So you either choose to publish and be damned, or hold the damnation and have no news for your target audience.

There is though, a small time-tested principle advocating for the use of multiple sources, to corroborate details of a story, before going to press.

To go ahead and publish the fact that a story was based on a single 'reliable' source... is self-incriminating, and counter-indicative of the credibility of a news organisation.

Now that is a 'source' of concern!.

Wednesday, 15 April 2015


TV news relays the reality of a day's major occurrences, but often relies on a lot of visual manipulations and technical illusions. So the audience gets to see orderliness on their TV screen, although a news presenter could be surrounded by all manner of chaos. A recent discussion on the no right turns agony on Nairobi's roads, shattered this perception, with wrong turns in the TV studio.

A guest had been invited to a live newscast, to analyse the effectiveness of new changes meant to decongest the main road networks in the Kenyan capital.

It may seem like a straightforward arrangement in the studio set, with TV cameras calibrated to get various angles of the guest and news presenter, to be picked by a vision mixer, as instructed by the director.

But of course there are other people in the gallery, some tasked with managing lighting, sound, graphics, autocue, etc, and all seeking to ensure there's a flawless news delivery.

Expectedly, there's bound to be lots of movements and conversations off camera, which the audience at home never gets to see or hear.

Never...well...maybe not.

Like in this instance, in one of the major local news channels, a hand suddenly appeared, as the studio guest was making his point.


And in the following few seconds, as captured in the short video clip above, the local, (global perhaps?) audience was treated to a rare instance of the reality that never gets projected, during TV news presentation.

There was a glass and bottle of water behind the studio guest, and these items were perhaps giving the camera operator(s) a hard time, in framing some shots, (or somebody got really thirsty).

So off with the annoying glass and bottle. But oh no...not in front of the whole world!

Obviously, there was a breakdown in communication, in the gallery.

But that's not a good enough reason to interfere with the 'perfect' world of TV news presentation!

Thursday, 9 April 2015


The Kenyan government has been heavily criticised for what some say was a lethargic response to the horrific terror attacks in Garissa University College. An editorial in a leading local newspaper was particularly stinging, while castigating the late and inadequate response by state agents. But behold, truth be told, that editorial was belated.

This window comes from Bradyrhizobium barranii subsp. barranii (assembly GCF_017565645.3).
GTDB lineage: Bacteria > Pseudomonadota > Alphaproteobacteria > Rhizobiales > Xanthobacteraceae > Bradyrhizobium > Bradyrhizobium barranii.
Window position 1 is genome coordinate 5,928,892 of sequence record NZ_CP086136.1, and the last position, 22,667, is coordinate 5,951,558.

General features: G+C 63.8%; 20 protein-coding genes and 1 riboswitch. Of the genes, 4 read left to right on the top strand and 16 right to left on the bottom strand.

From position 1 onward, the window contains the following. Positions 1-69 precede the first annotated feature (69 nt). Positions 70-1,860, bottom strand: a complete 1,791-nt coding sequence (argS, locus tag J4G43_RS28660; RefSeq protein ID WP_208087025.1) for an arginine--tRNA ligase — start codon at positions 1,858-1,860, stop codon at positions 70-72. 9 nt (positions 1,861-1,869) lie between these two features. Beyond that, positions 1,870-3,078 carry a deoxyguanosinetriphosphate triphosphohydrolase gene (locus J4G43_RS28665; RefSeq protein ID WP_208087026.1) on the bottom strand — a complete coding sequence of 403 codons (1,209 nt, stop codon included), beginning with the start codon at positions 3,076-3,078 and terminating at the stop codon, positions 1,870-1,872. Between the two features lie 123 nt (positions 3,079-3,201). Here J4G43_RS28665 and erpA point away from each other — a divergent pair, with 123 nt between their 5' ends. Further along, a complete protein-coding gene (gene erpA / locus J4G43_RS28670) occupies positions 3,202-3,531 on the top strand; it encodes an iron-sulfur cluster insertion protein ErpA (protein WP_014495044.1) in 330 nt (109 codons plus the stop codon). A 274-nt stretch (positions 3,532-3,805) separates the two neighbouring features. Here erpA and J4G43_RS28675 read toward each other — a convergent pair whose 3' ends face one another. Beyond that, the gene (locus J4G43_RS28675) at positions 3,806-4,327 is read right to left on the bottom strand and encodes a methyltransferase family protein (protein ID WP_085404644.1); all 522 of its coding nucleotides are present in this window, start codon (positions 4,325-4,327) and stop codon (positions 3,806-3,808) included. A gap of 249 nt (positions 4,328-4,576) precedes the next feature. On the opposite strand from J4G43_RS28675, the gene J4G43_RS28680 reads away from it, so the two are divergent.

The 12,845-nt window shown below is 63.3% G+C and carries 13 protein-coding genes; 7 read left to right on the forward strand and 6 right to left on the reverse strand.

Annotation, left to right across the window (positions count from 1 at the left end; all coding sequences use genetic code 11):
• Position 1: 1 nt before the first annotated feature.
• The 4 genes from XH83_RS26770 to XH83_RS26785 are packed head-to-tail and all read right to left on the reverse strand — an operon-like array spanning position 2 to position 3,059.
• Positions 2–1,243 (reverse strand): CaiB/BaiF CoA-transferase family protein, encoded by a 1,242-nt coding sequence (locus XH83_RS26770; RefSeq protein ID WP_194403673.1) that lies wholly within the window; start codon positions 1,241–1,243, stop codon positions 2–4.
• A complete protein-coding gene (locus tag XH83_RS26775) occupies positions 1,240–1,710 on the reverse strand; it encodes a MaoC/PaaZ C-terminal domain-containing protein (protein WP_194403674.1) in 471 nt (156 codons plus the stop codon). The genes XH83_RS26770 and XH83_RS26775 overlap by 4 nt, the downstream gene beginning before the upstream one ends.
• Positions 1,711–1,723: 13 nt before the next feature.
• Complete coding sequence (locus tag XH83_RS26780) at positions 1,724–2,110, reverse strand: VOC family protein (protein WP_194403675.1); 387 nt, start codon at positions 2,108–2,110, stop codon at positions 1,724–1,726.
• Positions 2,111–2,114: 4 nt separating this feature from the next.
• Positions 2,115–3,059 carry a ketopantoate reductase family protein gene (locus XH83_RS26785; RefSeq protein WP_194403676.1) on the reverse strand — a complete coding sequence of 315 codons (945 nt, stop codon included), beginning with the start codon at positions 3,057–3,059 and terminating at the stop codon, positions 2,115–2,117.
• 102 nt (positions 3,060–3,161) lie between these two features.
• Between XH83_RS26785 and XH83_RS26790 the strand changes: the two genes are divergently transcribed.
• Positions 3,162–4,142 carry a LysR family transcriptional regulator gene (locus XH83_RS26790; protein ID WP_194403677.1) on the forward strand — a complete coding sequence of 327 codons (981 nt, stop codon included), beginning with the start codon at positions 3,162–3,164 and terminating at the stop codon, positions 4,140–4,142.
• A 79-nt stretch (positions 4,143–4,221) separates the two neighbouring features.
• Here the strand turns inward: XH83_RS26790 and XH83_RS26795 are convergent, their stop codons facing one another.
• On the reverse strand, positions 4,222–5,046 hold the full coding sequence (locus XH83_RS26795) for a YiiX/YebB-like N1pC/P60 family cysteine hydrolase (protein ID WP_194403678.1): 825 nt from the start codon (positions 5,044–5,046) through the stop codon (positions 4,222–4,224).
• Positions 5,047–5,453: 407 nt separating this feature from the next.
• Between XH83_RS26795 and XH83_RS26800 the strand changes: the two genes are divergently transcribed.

Granted, a more timely and well coordinated rescue mission, moments after the terrorists stormed the institution, could have saved many lives and lessen the amount of anguish across the country.

Better still, preventive measures hinged on compiling and acting on prior intelligence and a visible security on the ground, could probably have thwarted the planning and execution of the despicable and highly diabolical mayhem.

And in the aftermath of the senseless bloodletting, the leadership could have better steered the country from the forefront, in mourning the departed and consoling the bereaved, be it from the government or opposition ranks, while assuring there's sufficient public safety.

These appear to be points validly raised in that rare font-page editorial.

But in pointing out these shortcomings, is the local media beyond reproach, in its coverage of the Garissa massacre?

Not a single local newspaper felt the need to publish a special edition, and yet the terrorists struck in the early morning hours on that 'cursed' Thursday.

Does it mean the publishers weighed between the gravity of the news and the potential earnings, and found costs involved surpassed the need to inform the country?

It took more than five days for the second deadliest terror attack in Kenya to merit that front page editorial.

Does it mean the publisher was incapable of being alive to the pain being experienced from the very onset, to feel obliged to accord the tragedy such a powerful editorial lamentation?

May families, friends, colleagues and relatives find strength to endure the loss of their loved ones.

May the injured and traumatised get quick healing.

May the government be more responsive to the needs of citizens.

May the media provide responsible coverage that relieves the psychological burden of the affected, without forcing the survivors to relive their pain.